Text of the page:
Just because a government-run program like public schools is an enormous and endlessly hungry monster devouring our tax dollars for subpar results doesn't mean we should continue to feed it mindlessly. Our students, our quality teachers, and our taxpayers should receive more than that from their legislators, and the future of South Dakota depends on it.
In Senate Transportation, we heard from the Department of Revenue. There are very hardworking individuals at the DOR, and they are tasked with a difficult assignment- to support state government by collecting state taxes required by law. Frequently, DOR can be viewed as the enemy, but the reality is they are only the vessel for tax collection of what your legislators implement. If legislators stopped approving increased taxes, DOR wouldn't be bound to collect them. Instead, we get stuck in a cyclical argument where DOR testifies against bills that lower taxes because they understand how the tax burden supports the systems in place. We need to have transparent conversations that address overspending, unnecessary programs, and streamlining processes rather than following the same pattern of approach year after year. We check the boxes talking about tax reform every year, but the burden on South Dakota taxpayers never really sees any benefit. It is tiresome stepping into committee hearings and interim studies to hear nothing can be accomplished from the old guard. This week in Senate Transportation, our committee heard from the Department of Revenue, Motor Vehicles Division. We discussed a supply issue with title paper from November until a couple of days ago. Motor Vehicles could not receive replacement stock to print paper titles until recently (adequate supplies and staff are an issue across all sectors in the United States right now), leading to a backlog of unprinted titles in the state of South Dakota. There was discussion of moving to a completely online titling system which makes me nervous from the perspective of the value of a hard copy, watermarked title kept in a personal safe. We also discussed the revenue received from the Excise Tax (up 5.7% from FY 2021 to FY 2022), a new license plate design soon to be rolled out, income to counties from the Wheel Tax (to the tune of $19,342,101), and the need to update the SDCARS system with a price tag of $25 million.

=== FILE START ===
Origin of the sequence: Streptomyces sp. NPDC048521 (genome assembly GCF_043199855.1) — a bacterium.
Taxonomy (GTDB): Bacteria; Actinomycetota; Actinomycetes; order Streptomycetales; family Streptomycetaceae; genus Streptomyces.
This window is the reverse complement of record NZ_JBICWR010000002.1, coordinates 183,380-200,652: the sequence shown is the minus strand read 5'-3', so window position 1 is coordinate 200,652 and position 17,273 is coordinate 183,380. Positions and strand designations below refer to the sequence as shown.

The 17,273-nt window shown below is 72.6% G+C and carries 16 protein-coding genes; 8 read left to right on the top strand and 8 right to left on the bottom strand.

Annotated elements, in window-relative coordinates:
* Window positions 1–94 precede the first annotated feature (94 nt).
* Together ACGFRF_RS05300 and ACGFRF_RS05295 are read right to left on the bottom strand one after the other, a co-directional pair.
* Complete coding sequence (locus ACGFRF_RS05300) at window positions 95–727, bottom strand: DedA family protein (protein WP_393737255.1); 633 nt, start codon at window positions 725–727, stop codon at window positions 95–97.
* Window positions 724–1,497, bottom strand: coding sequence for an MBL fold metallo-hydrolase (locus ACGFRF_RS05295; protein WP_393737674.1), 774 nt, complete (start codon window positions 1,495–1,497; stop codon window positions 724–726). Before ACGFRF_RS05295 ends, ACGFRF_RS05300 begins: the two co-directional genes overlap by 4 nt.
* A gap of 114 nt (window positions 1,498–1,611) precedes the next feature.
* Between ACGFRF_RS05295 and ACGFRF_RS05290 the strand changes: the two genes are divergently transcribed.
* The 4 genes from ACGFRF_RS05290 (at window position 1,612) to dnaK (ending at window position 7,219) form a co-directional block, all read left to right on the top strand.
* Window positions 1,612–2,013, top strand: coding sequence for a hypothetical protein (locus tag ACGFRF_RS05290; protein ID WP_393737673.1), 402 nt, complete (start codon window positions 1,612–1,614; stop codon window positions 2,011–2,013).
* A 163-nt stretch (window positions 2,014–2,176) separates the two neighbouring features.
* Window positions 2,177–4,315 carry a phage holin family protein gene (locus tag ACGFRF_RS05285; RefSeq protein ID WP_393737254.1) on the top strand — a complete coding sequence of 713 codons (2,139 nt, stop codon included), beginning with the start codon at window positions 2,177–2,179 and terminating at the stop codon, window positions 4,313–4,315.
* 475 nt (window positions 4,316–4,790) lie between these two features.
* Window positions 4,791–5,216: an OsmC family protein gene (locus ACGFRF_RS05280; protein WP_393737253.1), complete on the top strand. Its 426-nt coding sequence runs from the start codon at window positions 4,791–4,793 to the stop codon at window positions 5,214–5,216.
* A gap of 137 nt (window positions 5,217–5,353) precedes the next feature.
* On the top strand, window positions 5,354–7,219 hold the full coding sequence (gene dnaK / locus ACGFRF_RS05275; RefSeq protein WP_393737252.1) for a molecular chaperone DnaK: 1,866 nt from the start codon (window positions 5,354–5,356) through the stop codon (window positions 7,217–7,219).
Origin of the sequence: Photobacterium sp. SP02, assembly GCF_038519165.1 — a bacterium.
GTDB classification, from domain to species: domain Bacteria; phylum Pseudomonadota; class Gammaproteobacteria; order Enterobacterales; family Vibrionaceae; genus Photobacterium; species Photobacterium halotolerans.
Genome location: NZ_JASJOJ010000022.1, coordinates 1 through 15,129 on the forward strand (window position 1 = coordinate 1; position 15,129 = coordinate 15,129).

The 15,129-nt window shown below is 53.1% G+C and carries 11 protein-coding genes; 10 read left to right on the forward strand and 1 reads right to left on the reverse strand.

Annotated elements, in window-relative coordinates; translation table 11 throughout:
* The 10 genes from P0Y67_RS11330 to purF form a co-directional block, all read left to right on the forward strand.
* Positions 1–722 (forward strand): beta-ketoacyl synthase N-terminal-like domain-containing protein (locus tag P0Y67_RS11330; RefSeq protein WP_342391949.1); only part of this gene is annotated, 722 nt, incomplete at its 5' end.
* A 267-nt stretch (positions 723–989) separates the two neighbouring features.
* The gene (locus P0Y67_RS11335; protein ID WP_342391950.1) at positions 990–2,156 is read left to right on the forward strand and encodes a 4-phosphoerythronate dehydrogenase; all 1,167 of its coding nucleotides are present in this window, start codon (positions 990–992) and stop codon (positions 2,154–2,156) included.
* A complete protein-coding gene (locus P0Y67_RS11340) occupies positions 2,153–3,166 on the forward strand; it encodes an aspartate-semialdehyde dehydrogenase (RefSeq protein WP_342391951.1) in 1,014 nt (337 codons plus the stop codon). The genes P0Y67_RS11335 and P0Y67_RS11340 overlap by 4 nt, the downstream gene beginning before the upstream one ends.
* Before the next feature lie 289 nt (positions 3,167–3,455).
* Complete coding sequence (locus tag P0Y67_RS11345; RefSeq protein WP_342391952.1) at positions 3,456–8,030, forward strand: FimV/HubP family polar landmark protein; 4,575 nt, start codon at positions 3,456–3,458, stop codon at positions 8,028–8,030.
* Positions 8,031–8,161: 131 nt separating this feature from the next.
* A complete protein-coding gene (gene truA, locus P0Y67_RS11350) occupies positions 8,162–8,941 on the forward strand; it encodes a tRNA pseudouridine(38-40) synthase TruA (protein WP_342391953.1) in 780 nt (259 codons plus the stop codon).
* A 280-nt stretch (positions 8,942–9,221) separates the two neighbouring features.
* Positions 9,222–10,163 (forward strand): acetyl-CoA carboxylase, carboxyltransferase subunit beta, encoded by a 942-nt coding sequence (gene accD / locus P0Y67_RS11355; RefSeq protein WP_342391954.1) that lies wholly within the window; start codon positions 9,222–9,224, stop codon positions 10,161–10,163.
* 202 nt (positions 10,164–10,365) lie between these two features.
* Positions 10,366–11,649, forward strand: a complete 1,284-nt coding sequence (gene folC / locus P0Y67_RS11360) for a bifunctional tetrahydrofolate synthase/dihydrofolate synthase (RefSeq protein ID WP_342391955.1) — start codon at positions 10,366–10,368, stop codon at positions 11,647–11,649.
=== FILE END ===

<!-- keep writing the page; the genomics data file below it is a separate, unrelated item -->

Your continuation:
There were also many emails this week regarding the Summit Solutions carbon pipeline and an opposing group called Landowners for Eminent Domain Reform regarding the construction of a $4.5 billion liquid carbon dioxide pipeline. The South Dakota Public Utilities Commission voted Thursday at the request of affected landowners to move an April-May evidentiary hearing to September. This change will give all concerned parties more time to voice their opinions and weigh the potential risks and benefits.
Somewhat unusually, we did take up one heavy-hitting bill on the Senate floor before gaveling out on Friday, SB 41, to establish a program for housing infrastructure loans and grants, make an appropriation therefor, and to declare an emergency (which means funds are allocated as soon as the bill is signed by the Governor rather than waiting until July 1). This bill was a not-so-quick-fix to legislation passed last year for a $200 million housing program that should have been launched in 2022. Unfortunately, inner political power struggles led to these funds being delayed. This bill passed the Senate Friday, January 13, and will be on its way to the House and, hopefully, the Governor. Assuming any further concerns have been resolved and funding will soon be dispersed- $100 million in state dollars to provide a low-interest revolving loan fund to help builders with housing infrastructure costs, $50 million of state money, and $50 million in federal stimulus only used to provide grants.
And there you have it! Week one from my perspective and committee assignments. Lots more to come!